HDLVETRACS Monthly Pay 2xLeveraged U.S. High Dividend Low Volatility ETN
HDLV Fund Description
HDLV tracks an index of 40 stocks that have been culled from a list of the 1,000 largest US firms based primarily on high dividends and low volatility.
HDLV Factset Analytics Insight
HDLV's thesis may seem counterintuitive at first—leverage and low-volatility don't typically go together—but the note is primarily an income play. From the 1000 largest stocks, HDLV's index screens out all but 80 names with the highest expected yield based on analyst estimates. From these 80 high-yield names, it selects 40 with lower volatility over the past year. Seen in this context, the low-vol screen simply aims to dampen the risk of picking stocks with the juiciest yield—risk that woul be amplified by the note’s leverage. The portfolio is weighted by liquidity. HDLV pays a monthly coupon—unusual for an ETN. It also resets its leverage monthly rather than daily, making it suitable for long-term positions, though investors will still face compounding effects over longer periods. HDLV isn't cheap to own, and lukewarm liquidity further raises round-trip costs. Low assets elevate the risk of closure; ETNs rarely close outright, but they sometimes delist, requiring an OTC trade to exit the position. Like all ETNs, HDLV is not directly backed by stocks but by the credit of the issuing bank—UBS in this case. Another ETN byproduct: coupons are taxed as ordinary income, not qualified dividends.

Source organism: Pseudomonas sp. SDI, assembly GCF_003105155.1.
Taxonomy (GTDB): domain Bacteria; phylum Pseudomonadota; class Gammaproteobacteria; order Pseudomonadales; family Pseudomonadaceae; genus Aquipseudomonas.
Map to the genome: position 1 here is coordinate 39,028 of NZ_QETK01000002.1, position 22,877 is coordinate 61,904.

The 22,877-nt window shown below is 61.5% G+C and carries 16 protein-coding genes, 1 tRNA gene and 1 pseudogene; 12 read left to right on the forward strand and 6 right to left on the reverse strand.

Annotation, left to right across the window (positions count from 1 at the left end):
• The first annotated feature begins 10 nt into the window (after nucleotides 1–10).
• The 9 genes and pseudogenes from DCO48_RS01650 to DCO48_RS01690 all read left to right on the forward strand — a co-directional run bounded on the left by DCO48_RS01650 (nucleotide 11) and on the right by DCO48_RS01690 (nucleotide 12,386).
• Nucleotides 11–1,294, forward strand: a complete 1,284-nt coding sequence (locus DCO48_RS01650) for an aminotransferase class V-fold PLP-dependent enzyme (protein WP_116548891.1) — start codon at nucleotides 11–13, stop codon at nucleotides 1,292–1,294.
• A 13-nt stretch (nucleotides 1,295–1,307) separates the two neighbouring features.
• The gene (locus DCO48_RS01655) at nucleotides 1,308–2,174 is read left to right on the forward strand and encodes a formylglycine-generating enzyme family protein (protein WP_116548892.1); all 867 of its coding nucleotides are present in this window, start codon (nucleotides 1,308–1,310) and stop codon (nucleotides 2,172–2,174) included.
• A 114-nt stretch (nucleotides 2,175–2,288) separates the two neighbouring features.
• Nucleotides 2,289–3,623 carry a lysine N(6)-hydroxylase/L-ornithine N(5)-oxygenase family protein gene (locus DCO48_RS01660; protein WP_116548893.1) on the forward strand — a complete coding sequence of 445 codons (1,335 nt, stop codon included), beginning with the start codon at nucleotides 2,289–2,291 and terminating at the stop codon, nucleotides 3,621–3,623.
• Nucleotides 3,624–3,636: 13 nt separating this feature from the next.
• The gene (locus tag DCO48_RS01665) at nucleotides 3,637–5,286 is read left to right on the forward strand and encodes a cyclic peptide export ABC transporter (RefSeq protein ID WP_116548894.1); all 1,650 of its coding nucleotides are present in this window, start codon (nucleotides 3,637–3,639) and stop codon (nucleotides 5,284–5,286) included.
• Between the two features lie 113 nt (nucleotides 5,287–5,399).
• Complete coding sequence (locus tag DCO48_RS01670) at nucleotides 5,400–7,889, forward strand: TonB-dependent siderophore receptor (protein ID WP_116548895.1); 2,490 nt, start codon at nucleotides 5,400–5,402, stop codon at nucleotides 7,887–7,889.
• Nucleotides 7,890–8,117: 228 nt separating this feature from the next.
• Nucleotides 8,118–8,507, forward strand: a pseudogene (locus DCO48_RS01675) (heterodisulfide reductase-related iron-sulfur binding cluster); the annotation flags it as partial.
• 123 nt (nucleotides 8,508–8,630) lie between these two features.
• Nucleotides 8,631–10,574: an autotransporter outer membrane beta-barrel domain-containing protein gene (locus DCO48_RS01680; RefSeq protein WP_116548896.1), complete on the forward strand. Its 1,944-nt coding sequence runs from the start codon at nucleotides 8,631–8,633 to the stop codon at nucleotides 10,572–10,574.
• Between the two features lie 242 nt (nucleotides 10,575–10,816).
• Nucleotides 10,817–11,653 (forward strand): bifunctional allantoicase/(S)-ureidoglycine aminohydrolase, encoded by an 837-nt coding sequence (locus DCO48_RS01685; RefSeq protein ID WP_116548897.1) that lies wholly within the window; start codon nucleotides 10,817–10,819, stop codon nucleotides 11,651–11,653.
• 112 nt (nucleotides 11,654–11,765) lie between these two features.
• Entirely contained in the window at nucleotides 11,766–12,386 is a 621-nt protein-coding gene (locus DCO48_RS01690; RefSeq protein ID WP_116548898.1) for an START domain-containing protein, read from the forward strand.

HDLV CHARTS AND PERFORMANCE
HDLV Portfolio Data
HDLV Index Data
HDLV Fund Structure
HDLV Tax Exposures
HDLV Factset Analytics Block Liquidity
This measurement shows how easy it is to trade a $1 million USD block of HDLV. HDLV is rated a N/A out of 5.